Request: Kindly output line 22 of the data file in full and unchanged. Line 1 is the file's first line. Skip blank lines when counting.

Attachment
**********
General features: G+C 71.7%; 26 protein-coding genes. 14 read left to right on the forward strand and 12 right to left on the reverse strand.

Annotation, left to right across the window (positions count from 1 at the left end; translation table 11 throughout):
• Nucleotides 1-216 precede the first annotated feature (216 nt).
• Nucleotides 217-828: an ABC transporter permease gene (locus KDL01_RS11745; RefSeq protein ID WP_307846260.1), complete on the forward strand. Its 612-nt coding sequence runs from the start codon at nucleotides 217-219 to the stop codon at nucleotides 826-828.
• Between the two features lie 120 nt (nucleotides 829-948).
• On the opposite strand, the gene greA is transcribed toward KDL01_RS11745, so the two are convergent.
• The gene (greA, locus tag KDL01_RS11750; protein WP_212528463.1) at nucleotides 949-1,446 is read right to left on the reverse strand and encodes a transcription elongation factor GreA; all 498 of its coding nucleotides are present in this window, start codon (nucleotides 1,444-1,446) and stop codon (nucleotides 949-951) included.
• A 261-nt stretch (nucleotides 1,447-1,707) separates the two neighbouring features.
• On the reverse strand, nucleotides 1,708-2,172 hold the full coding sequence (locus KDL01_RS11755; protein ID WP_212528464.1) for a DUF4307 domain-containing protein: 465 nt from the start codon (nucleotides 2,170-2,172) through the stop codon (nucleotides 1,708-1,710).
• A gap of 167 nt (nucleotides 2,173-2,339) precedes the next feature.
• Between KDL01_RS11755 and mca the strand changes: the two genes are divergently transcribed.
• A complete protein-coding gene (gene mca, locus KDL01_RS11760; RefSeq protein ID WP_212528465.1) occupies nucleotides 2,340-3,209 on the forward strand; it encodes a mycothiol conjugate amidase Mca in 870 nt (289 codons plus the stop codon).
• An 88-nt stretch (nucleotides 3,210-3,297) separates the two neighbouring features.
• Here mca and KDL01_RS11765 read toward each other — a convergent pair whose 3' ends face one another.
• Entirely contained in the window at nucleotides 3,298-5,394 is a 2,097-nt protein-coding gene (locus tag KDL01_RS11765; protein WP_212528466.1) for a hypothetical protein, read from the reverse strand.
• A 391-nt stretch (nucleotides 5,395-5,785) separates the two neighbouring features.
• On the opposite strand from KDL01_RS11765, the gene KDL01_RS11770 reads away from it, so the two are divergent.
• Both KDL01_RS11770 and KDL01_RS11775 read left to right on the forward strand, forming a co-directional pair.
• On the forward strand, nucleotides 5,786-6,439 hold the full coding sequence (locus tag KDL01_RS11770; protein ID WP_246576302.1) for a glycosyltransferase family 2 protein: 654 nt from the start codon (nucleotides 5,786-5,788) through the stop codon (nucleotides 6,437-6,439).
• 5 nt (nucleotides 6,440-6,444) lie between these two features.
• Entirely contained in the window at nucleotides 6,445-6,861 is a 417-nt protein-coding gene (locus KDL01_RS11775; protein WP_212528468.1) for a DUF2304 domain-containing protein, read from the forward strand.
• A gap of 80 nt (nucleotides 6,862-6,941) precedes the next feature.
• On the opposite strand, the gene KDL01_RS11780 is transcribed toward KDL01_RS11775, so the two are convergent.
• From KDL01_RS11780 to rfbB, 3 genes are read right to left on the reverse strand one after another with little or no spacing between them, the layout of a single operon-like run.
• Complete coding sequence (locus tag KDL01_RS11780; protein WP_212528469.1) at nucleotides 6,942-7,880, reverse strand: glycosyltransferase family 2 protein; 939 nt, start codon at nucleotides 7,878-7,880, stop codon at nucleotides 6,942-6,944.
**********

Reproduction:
• A gap of 80 nt (nucleotides 6,862-6,941) precedes the next feature.